The Kosher Traveler: Chowing Down in Mexico City

Geographically speaking, Mexico City is in North America, but it doesn’t quite feel that way. Known as the Distrito Federal (Federal District), it is the most important financial, political and cultural city in Mexico, as well as an intense and beautiful place.

It is a city where the minimum wage is 57.50 pesos per day, ($4.80 USD), but service is always gracious. A city where the street stands sell better food than restaurants and where avocados are cheaper than apples. Best of all, it is a city where you don’t feel like you are missing out because you keep kosher.

Today, there are around 50,000 Jews, a mix of Ashkenazi and Sephardi, in Mexico, the vast majority of whom live in Mexico City. Sephardi Jews escaping the Spanish Inquisition arrived in Mexico in the 1500s, and the collapse of the Ottaman Empire in the early 1900s saw the arrival of Jews from Morocco, Turkey and parts of France. Ashkenzi Jews fleeing pogroms in Russian and Romania came to Mexico in the 1880s, later joined by Eastern European immigrants facing Nazi persecution in World War II.

There is no shortage of quality kosher restaurants in the city, but for the true foodie experience, you’ll want to eat like a local. The staple ingredients are always present, but the flavors vary greatly. Expect an abundance of corn, tortillas, beans, fresh salsa, cilantro and lime and a consistently excellent cuisine, on a low budget.

Best Kosher Mexican Meal:

Don’t let the green walls and worn out decor of Restaurante Sinaí throw you off. This popular lunch spot located in the heart of the downtown working district serves authentic Mexican dishes cooked to perfection. Order the chicken served with mole poblano, a popular Mexican sauce that contains about twenty ingredients, including chili peppers and chocolate. The Molcajete De Carne is a traditional Mexican grinding stone bowl filled to the brim with a mouth watering combination of chorizo (spicy beef sausage), chicken strips, beef, grilled onions and jalapeños, served at your table bubbling in a hot sauce. Of course, corn tortillas and salsa are on the house, and the waiters will gladly serve you as many as you can eat.

Izazaga, 118, Planta Baja, Col. Centro, México, D. F., Tel. 5709-1811 & 5709-1415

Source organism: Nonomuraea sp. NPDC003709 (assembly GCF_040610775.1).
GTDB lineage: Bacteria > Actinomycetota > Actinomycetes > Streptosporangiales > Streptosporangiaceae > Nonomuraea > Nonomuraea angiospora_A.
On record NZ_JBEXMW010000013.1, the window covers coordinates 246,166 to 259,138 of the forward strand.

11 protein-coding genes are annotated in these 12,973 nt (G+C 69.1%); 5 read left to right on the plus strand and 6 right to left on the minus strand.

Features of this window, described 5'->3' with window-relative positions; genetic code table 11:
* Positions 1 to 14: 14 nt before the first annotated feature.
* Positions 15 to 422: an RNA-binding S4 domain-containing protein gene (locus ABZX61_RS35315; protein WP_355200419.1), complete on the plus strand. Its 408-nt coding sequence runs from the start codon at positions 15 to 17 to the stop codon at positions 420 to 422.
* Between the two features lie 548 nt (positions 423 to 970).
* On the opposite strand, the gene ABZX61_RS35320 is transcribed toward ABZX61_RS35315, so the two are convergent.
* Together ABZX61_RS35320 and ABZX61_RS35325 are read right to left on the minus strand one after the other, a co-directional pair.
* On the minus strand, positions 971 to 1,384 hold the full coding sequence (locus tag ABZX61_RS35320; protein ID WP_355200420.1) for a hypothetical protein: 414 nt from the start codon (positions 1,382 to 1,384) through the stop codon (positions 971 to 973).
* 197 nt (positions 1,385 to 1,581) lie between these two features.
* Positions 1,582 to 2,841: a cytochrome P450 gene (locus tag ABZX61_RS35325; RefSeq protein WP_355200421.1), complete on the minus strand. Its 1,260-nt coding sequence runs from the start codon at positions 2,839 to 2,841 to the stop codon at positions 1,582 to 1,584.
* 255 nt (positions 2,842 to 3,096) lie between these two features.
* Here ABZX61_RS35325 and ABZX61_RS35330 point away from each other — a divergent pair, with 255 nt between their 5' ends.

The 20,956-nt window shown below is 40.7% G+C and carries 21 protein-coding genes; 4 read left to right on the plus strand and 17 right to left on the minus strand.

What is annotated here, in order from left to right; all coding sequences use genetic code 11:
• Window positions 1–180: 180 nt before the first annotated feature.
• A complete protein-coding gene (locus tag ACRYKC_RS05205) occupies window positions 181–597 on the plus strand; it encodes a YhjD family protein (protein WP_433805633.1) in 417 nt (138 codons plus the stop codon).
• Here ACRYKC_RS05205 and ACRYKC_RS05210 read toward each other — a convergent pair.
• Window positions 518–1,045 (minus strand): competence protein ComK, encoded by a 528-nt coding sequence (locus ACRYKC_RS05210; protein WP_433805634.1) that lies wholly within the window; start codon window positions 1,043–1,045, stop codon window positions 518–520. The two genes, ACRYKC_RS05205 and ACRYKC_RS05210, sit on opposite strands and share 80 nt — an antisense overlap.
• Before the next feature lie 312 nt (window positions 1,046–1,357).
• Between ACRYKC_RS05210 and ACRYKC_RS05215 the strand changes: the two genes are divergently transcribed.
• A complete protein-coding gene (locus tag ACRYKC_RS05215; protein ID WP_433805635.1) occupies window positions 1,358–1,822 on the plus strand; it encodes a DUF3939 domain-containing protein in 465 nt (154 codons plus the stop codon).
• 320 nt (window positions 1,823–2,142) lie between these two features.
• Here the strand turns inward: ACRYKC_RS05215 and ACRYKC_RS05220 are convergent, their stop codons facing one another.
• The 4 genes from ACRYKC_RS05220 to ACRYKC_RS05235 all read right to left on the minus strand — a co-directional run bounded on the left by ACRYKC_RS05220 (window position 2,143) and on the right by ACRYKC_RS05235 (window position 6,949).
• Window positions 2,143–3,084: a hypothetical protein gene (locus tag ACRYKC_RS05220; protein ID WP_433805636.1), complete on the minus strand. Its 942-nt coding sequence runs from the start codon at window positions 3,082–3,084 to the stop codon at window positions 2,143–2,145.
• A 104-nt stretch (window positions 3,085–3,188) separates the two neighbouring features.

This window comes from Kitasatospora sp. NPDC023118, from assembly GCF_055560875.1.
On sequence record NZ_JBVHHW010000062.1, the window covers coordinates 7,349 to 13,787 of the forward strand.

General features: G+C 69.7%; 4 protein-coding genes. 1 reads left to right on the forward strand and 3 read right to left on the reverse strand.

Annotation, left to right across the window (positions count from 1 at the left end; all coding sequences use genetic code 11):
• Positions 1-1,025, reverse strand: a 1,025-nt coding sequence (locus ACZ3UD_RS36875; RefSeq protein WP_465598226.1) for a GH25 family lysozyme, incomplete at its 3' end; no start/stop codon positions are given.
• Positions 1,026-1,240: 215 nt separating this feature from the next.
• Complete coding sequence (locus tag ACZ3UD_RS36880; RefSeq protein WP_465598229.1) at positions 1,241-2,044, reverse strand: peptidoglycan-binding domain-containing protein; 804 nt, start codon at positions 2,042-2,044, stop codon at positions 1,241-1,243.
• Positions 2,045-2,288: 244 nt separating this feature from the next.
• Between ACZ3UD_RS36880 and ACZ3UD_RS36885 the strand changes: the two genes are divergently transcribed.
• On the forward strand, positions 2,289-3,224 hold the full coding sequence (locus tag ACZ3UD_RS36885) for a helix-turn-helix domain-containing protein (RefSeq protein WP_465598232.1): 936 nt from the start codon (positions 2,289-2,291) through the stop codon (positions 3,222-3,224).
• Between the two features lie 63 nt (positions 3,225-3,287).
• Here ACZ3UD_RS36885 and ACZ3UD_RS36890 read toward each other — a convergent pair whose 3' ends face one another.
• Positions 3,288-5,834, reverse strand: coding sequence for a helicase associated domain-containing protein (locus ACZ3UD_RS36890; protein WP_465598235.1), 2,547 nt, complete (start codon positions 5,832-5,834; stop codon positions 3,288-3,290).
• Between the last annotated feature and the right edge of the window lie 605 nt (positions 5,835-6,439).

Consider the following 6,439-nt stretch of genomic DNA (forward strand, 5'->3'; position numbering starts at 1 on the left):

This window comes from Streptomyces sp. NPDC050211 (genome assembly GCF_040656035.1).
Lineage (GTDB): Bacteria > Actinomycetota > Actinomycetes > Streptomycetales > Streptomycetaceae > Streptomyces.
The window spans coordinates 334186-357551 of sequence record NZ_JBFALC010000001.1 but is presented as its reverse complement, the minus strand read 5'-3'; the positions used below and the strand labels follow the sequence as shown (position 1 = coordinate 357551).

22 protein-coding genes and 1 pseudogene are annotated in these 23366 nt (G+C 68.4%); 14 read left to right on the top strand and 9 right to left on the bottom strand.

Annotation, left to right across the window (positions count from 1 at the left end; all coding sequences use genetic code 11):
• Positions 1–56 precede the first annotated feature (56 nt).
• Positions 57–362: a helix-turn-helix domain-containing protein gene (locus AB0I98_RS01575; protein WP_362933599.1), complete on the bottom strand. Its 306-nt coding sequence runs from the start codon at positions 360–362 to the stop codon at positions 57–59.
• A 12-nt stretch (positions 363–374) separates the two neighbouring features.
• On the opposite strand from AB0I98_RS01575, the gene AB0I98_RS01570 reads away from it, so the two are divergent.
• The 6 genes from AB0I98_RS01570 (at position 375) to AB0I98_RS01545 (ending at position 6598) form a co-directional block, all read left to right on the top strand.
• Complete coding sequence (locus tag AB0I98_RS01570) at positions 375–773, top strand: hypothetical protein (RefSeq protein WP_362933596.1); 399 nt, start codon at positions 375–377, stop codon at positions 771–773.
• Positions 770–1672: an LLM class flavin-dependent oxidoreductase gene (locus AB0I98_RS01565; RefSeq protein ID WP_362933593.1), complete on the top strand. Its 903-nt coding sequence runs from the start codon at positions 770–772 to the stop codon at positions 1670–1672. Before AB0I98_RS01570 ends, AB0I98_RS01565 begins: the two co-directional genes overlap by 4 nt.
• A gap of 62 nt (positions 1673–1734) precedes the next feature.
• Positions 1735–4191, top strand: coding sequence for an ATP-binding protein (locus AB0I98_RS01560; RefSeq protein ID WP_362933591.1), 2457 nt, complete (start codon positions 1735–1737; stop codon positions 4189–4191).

Best Taco Stand (vegetarian):

Okay, so there is only one place to buy kosher street food in Mexico City. Even if there were more though, it couldn’t get much better than Kesaricas D´Mario. The traditional assortment of soft corn tortillas, made to order, include, quesadillas (half folded, crisp-fried corn tortillas), flautas (rolled up, crisp-fried corn tortillas), sopes (circles of fried cornmeal dough) and chalupas (small cups of fried cornmeal dough), with your choice of filling including queso (cheese), nopales (cactus) and frijoles (refried beans). Top everything with complimentary salsa and guacamole. When you can’t look at another tortilla, order the ensalada, a crispy base of grilled cheese, topped with lettuce and fried vegetables. Save the best for last, and try the deep fried plantains, drizzled with caramel, sugar, jam and/or cream. Warning: The milk-crate seating by the stand is great for people watching, but it may lead to an extra gluttonous experience.

Corner of Homero and Moliere, Col. Polanco, México, D. F. Tel. 5203-2537

Must-Have Underground Foodie Experience:

For under $10 in New York City, you’ll be lucky to walk away with a tuna salad and coffee for lunch. At Aka Kosher, for under $10, you will be served: warm corn tortillas and salsa, followed by a three course meal of soup, a main dish of grilled meat, chicken or fish, served with a side of rice and salad, followed by the dessert of the day, coffee and tea. Enjoy the unlimited guava juice with your meal.

The catch…your table is in a kosher supermarket in an underground car park. The food isn’t gourmet, but it’s tasty! It’s also worth checking out the range of tequilas and sotols, (a distilled spirit made from a native Mexican plant) sold at the supermarket, as most of them can only be found in Mexico, and cost about $14 a bottle. Also, try the kosher imitation chicharrones (deep fried pork rinds), a popular snack in Mexico.

Acapulco 70 PB Col. Condesa, Mexico City, DF 06700

Best Late Night Spot:

Tacos filled with beef, onions and tomatoes, grilled chicken and steak, fresh pitas stuffed with hummus and falafel, warm tortillas served with red and green salsa, at Piny Tacos Kosher, they manage to get it all right. Like other Mexican establishments, the amazing food makes up for the lack of ambiance. The hosts will let you order right until closing time. A favorite midnight meal is the grilled hearts and livers, wrapped in warm tortillas and dipped in spicy salsa. Everything is reasonably priced, and even after throwing in a few beers, the bill is still small enough to make you want to come back the following night.

Ejército Nacional, 458-D, Col. Polanco, México, D. F., Tel. 5254-5144

Best Dessert:

Mangoes in Mexico City are abundant, cheap and delicious. Conveniently, you can buy diced mango chunks in large cups from fruit vendors all over the city streets. Papaya, pineapple, melon and coconut can also be added to your personal mix. Follow local custom and top the fruit with a generous dose of fresh lime and chili powder (many chili powders are kosher certified, and vendors will gladly show you the container on request). Always use your better judgment when choosing where to eat; some stands are cleaner than others.

The Kosher Traveler: Chowing Down in Mexico City

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